Issue 141, Winter 1996
In Hungary, Richard Hoffman's family had been the manufacturers of Hoffman's Rose Water, a product which was used at that time for both cosmetic and medicinal purposes. Hoffman's mother drank the rose water for her indigestion, and his father used it to scent and cool his groin after exercise. The servants rinsed the Hoffman's table linens in a cold bath infused with rose water, such that even the kitchen would be perfumed. The cook mixed a dash of it into her sweetbread batter. For evening events, Budapest ladies wore expensive imported colognes, but Hoffman's Rose Water was a staple product of daytime hygiene for all women, as requisite as soap. Hungarian men could be married for decades without ever realizing that the natural smell of their wives' skin was not, in fact, a refined scent of blooming roses.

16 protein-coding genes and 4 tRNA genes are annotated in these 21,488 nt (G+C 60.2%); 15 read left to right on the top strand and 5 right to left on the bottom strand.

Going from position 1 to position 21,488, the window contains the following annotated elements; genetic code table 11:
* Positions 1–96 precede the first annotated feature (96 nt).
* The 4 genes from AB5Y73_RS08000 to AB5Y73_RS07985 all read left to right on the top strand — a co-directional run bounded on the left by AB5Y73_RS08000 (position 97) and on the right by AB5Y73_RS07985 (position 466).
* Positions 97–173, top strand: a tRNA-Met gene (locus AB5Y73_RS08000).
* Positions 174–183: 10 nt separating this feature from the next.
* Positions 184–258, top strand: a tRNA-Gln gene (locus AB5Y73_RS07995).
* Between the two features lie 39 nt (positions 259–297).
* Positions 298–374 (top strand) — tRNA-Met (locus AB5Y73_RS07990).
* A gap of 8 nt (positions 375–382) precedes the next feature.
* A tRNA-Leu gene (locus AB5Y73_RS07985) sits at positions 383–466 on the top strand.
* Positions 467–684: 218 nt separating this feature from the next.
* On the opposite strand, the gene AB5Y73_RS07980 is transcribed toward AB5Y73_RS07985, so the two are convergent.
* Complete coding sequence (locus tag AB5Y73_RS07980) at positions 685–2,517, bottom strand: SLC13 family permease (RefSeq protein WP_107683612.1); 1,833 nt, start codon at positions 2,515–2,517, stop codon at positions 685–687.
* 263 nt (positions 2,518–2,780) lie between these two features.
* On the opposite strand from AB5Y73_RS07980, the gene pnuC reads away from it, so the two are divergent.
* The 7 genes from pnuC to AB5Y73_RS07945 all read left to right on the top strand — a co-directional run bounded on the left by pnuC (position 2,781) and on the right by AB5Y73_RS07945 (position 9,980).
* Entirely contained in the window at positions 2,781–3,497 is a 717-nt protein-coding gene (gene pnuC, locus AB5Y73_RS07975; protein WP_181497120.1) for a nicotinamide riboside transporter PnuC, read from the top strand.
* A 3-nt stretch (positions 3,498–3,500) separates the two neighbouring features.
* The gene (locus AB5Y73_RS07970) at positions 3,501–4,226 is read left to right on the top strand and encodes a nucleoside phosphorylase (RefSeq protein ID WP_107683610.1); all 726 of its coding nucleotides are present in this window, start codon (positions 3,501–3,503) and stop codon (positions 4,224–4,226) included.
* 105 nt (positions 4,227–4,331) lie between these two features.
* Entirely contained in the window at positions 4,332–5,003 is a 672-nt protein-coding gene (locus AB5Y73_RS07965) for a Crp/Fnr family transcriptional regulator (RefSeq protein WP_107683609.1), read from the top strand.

Richard Hoffman's father was a perfect gentleman, but his mother slapped the servants. His paternal grandfather had been a drunk and a brawler, and his maternal grandfather had been a Bavarian boar-hunter, trampled to death at the age of ninety by his own horses. After her husband died of consumption, Hoffman's mother transferred the entirety of the family's fortune into the hands of a handsome Russian charlatan named Katanovsky, a common conjurer and a necromancer, who promised Madame Hoffman audiences with the dead. As for Richard Hoffman himself, he moved to America, where he murdered two people.